Theater review: ‘The Complete Works of William Shakespeare (abridged) [Revised]’

ALL SHAKESPEARE, ALL THE TIME:  Montford Park Players' latest production stars, from left, David Broshar, Jason Williams and Jason Phillips. The trio provide a comedic romp through the Bard's canon.
ALL SHAKESPEARE, ALL THE TIME: Montford Park Players' latest production stars, from left, David Broshar, Jason Williams and Jason Phillips. The trio provide a comedic romp through the Bard's canon. Photo by William Zane Lawrence

The title The Complete Works of William Shakespeare (abridged) [Revised] basically says it all. It’s a good-natured lampoon of every theatrical Shakespeare piece, compressed into a mere hour and a half. The show starts with the quintessential Romeo and Juliet and ends with the heralded Hamlet. Everything in between is a mashup. The latest production of the Montford Park Players is onstage at Hazel Robinson Amphitheatre through Saturday, Sept. 23.

The trick is there are only three performers, presumably friends, who frolic on and off stage — oftentimes in a tether. There’s no fourth wall with this play, and the audience is invited into the chaos. Performers David Broshar, Jason Williams and Jason Phillips go by their own names in the show. (To avoid any confusion, there’s a marquee, in neon, across the set.)

Williams spurs the momentum and is the undisputed standout. While not the most transformative actor, his attributes are a major advantage here. But not even Williams’ enthusiasm can overcome the sleepy spell this production seems to fall under.

Phillips is seemingly pulled from the audience near the top of the play. From then on, he basically charms the night away. He’s especially winning when taking on any female character, which garners many well-deserved chuckles.

Broshar has a certain charisma, and, with a little more time, the cast will grow more confident together.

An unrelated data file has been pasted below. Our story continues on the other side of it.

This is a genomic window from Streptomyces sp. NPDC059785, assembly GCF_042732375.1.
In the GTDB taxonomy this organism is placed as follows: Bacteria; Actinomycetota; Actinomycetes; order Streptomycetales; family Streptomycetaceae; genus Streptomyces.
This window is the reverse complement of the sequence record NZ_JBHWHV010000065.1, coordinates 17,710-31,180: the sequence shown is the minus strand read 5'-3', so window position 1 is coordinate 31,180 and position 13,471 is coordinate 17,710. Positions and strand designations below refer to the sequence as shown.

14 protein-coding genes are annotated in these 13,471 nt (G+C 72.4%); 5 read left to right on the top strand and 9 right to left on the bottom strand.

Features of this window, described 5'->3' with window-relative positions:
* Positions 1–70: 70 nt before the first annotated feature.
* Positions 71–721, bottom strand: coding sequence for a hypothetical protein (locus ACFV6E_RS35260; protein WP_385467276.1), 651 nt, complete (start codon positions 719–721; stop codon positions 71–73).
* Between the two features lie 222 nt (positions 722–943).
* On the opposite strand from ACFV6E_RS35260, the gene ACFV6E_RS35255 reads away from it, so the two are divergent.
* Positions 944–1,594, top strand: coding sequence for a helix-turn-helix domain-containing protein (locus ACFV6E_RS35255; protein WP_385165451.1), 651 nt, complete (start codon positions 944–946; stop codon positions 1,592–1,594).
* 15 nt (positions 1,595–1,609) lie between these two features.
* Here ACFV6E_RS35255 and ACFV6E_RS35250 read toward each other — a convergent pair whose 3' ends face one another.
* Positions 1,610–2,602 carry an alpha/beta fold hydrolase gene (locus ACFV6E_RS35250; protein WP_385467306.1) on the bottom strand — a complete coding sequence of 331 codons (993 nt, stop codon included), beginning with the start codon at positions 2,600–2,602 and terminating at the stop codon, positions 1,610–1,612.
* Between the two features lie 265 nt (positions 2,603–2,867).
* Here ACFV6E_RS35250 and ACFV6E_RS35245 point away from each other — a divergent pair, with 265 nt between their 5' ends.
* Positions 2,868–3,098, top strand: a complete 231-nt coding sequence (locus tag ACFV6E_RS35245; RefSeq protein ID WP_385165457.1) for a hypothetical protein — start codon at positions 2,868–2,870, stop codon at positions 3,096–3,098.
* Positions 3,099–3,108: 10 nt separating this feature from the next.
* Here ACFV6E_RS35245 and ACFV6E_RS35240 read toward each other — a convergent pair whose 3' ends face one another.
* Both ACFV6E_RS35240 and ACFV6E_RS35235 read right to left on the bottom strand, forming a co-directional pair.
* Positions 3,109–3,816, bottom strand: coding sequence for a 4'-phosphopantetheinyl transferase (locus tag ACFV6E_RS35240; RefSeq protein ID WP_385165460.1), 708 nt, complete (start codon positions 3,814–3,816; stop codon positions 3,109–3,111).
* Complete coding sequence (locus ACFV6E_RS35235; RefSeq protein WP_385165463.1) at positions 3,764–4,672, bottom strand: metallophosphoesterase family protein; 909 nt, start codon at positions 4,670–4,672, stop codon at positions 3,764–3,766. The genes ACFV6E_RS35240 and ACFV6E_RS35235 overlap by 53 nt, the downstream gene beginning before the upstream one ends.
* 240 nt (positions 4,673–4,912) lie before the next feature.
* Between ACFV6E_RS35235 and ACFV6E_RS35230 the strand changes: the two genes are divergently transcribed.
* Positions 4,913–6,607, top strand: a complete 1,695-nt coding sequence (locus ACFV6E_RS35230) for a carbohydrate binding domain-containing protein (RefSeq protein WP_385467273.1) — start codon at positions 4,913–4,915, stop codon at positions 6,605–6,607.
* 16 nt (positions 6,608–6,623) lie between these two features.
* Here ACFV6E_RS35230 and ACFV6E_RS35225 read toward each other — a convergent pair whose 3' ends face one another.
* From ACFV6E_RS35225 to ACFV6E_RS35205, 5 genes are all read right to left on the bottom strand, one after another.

This is certainly a difficult show to stage. What makes the production fun is also its challenge. The audience needs to feel as if we’re jacked up on Red Bull, which allows for any misfired jokes to be passed over quickly. Despite the pacing lull and awkwardly misplaced props, the actors in this production hang in there. They truly shine when interacting with the audience, something at least the first few rows relished in. This rapport helps draw us into their playful re-enactment. Director Sarah Felmet can rest assured that most of the trendy script additions are well-received, minus the Game of Thrones references.

The amphitheater’s set is fantastically tarnished with graffiti, making us yearn for the 1980s all over again. Front and center, lettering reads “Puck” and below it “R&J.” But a strategically placed letter “p” looks like an “f.” The wordplay no doubt reflects Felmet’s cheeky humor. Rick Astley’s rickrolling “Never Gonna Give You Up” plays hilariously on repeat throughout the entire intermission. As we wander off to find a treat, we discover Jenni Robinson’s delightful Fox Tasket Picnic Baskets. Such a clever addition makes us feel as though we’re at a real Shakespearean street fair.

It’s no wonder that The Complete Works of William Shakespeare (abridged) [Revised] is such a popular play in the Asheville area. It’s an automatic crowd-pleasing comedy. Having seen three different versions in the last several years, what’s interesting to note is how distinct the variations are. This is largely due to the selection of cast members, which is key to the show’s success.

WHAT: The Complete Works of William Shakespeare (abridged) [Revised]

WHERE: Hazel Robinson Amphitheatre, 92 Gay St., montfordparkplayers.org

WHEN: Through Saturday, Sept. 23. Friday-Sunday at 7:30 p.m. Free, donations appreciated

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About Kai Elijah Hamilton
Kai Elijah Hamilton was born and raised in Western North Carolina. A poet, screenwriter and playwright, he is also a published film and theater critic. Hamilton is a creative individual with a wide range of talents and interests. He is an Award Winning Actor (Tom in "The Glass Menagerie") and Director ("A Raisin In The Sun"). He previously served as Artistic Director at Hendersonville Little Theatre and has a B.A. in theater and film from Western Carolina University. In 2016, Hamilton's play "The Sleepwalker" won a spot in the first annual Asheville National 10-Minute Play Festival by NYS3. His play "Blackberry Winter" was a finalist in the elite Strawberry One-Act Festival in NYC winning Best Short Film/Video Diary. Hamilton is also the author of the full-length southern-gothic play "Dry Weather Wind" which has been called "Important. Relevant to the issues in today's time, and beautifully written..."

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